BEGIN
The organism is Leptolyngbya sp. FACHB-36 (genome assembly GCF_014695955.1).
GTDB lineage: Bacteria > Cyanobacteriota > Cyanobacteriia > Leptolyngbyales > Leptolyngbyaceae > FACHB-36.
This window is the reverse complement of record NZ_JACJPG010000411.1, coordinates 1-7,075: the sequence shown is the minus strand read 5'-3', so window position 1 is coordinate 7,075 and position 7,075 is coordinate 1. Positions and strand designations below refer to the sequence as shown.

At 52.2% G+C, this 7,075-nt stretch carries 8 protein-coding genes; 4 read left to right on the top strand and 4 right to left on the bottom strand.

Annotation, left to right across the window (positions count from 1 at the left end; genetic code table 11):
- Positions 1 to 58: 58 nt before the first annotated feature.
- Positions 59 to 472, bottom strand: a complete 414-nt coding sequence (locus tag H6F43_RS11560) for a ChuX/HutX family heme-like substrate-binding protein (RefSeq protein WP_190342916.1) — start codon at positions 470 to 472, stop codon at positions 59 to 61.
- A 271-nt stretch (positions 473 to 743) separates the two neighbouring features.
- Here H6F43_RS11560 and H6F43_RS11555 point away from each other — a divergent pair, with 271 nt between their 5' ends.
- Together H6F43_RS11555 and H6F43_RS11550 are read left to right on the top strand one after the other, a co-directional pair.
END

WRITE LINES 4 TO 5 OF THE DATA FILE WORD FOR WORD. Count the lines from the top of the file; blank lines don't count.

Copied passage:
At 52.2% G+C, this 7,075-nt stretch carries 8 protein-coding genes; 4 read left to right on the top strand and 4 right to left on the bottom strand.

Annotation, left to right across the window (positions count from 1 at the left end; genetic code table 11):